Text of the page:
A TEXAS HERO
AS REPORTED IN THE JOURNALS OF THE
CONVENTION AT WASHINGTON IN MARCH 1836
Presented to the 2001 Palmer/Parmer Family Reunion
Katy & E. Don Walker, Sr. Education Center
March 31, 2001
by Kameron K. Searle
I have researched the life of Martin Parmer extensively over the past few years and I have read many stories,
articles and books about him. With the exception of H. Taylor Pendley's, 500 Years of Palmer Families from England to Texas;
Joe E. and Carolyn R. Ericson's, Martin Parmer-The Man and the Legend, Ericson Books, 1999; Greg Cantrell's, Stephen
F. Austin, Epresario of Texas, Yale University Press, 1999, and Joe E. Ericson's article on Martin Parmer in the Handbook
of Texas, most have been poor attempts to report the life of one of Texas greatest sons. Many of the other "biographies" would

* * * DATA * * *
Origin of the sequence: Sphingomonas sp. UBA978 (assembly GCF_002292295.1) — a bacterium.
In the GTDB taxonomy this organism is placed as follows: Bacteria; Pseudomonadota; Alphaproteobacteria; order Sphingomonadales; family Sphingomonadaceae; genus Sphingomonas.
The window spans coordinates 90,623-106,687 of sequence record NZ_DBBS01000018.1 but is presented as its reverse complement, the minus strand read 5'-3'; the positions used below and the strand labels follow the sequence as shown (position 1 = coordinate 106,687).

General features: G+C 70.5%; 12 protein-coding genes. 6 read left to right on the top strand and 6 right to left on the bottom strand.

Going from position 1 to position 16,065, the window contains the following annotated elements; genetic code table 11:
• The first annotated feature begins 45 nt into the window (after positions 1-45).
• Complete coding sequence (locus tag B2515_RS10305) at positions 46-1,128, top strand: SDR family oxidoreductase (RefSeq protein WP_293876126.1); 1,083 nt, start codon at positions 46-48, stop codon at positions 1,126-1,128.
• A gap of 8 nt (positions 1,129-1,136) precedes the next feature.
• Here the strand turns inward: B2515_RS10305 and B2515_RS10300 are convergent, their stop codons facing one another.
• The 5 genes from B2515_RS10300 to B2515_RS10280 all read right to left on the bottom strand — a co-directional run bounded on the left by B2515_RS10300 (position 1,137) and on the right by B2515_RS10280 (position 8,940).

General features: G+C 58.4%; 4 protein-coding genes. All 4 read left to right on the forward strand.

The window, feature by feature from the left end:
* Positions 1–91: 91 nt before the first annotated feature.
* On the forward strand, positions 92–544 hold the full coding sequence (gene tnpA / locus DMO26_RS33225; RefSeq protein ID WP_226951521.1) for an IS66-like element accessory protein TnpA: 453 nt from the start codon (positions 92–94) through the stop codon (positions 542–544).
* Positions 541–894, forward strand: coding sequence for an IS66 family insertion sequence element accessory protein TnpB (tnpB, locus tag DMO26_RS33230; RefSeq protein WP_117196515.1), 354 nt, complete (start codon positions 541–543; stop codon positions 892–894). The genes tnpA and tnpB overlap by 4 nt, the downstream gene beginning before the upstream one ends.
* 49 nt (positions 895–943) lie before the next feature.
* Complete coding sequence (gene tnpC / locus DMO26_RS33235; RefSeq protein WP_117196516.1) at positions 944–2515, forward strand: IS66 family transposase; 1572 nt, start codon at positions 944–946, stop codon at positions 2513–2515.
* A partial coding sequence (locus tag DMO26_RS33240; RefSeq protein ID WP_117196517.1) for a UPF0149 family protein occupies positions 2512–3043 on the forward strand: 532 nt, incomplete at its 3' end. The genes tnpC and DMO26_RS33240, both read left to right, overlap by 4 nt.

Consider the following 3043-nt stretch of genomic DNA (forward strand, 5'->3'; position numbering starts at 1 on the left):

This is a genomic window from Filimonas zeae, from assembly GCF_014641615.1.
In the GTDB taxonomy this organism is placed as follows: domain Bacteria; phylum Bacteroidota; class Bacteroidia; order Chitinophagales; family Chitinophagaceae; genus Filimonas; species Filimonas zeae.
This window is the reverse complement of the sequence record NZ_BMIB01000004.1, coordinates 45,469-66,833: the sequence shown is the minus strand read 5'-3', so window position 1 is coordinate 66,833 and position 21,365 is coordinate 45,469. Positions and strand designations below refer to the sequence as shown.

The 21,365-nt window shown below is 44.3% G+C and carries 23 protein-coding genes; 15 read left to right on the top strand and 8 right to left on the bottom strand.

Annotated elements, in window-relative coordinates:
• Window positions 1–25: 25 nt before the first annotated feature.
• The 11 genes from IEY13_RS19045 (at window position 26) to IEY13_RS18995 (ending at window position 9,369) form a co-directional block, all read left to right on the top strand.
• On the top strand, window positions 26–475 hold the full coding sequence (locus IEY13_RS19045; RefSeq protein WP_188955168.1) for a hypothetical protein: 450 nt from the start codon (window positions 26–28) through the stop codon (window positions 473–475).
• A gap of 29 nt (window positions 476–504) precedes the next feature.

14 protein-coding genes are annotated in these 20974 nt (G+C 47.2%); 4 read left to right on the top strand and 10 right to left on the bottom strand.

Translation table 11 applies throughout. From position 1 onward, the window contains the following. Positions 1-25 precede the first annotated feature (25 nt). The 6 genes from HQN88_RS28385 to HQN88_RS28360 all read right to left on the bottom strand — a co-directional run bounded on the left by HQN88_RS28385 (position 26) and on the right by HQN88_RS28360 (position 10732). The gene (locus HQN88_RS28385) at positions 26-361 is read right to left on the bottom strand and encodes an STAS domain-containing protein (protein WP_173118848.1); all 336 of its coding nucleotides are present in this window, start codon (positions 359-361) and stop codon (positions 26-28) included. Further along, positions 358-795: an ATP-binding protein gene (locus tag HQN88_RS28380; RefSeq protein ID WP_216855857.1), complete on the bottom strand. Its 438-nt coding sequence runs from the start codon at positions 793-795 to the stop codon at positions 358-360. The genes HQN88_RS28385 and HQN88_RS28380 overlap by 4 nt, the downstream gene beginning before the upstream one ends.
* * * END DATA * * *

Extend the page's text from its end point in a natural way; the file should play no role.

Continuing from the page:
tend to suggest that time and a lack of existing records would make it difficult to reconstruct an accurate picture of Martin
Parmer's public life. I heartily disagree with that premise. Many of these writers, though good intentioned, have chosen to
waste much of what they have written on the romantic life Parmer led on the frontier rather than looking for any substantial
record of his service to and impact on the Republic of Texas.
When reading most of what has been written, one usually reads more about the Indian fights in Missouri than
what Martin Parmer did for Texas. Usually, there is but a short paragraph that basically says, "Oh and by the way Martin Parmer
signed the Texas Declaration of Independence at Washington-on-the-Brazos". The frontier stories of Indian fights and the hard